Sat 11 Apr, 2009
Tags: casino, Wind River Indian Reservation
Last winter I drove six and a half hours to central Wyoming, to my friend Stanford’s place on the Wind River Indian Reservation. I did the usual – hung around the kitchen table, chatting and drinking Folgers, then entered the sweat lodge for an evening-long ceremony. There were several breaks, which just about everyone spent lying on the floor of the lodge, gossiping and making jokes. During one of these, one of the men I knew best, a guy who happened to be white, said he was under investigation for stealing a woman’s $800 in winnings at the tribal casino.
“I probably should never have told the casino guys that I was living in their parking lot,” he said, letting loose a hail of laughter and installing himself as the evening’s entertainment. He had lived on the reservation for more than a decade, after burning his face and torso in a truck fire. His disfigurement made life in the white world unbearable. The white world tends to punish that kind of misfortune, while on the reservation people were more likely to laugh at it until he learned to laugh along. (Soon after he arrived on the reservation, a woman was having a hard time lighting the pilot light on the stove. “You try it,” she told him. “You’re already also burned up.”)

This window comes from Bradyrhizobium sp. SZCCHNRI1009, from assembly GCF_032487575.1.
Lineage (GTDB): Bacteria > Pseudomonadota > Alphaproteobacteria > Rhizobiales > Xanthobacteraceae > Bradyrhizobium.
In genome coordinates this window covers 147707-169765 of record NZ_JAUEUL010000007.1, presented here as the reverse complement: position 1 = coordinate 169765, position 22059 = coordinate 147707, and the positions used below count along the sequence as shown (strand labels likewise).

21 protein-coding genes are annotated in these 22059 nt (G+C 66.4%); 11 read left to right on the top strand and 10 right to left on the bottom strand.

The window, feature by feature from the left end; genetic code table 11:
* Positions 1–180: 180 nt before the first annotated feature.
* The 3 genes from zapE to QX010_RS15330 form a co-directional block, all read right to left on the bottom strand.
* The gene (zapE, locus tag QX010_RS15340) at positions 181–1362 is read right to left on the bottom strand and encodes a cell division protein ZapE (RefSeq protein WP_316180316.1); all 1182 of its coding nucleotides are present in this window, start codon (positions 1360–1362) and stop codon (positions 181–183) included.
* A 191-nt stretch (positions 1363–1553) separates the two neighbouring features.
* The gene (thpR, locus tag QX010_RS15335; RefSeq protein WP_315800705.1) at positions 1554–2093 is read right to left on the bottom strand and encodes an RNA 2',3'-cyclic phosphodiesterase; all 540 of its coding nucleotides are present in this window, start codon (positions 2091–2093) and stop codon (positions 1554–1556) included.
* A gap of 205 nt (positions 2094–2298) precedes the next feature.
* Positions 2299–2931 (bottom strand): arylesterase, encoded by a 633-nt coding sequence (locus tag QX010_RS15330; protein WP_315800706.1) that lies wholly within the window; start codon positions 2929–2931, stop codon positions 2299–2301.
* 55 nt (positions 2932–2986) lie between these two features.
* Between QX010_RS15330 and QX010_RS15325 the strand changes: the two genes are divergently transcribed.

Anyway, that night in the sweat lodge, the conversation kept coming back to him and the details of his story, to the fact he was so broke (ha!) and out of friends willing to take him in (hahaha!) that despite the subzero winter temperatures he had parked his car in the parking lot a couple of weeks before, to the fact that after the robbery a security guard told the local paper the guy took the money and took off running. “He’s probably still running,” the security guard reported. In the sweat lodge, my friend’s story segued into another guy’s story about being kicked out of church because his friend brought a gun to mass. A gun.
Stanford once told me that on the Wind River Indian Reservation, people laugh so much because if they didn’t, they’d cry. Well. I hadn’t laughed that much in weeks.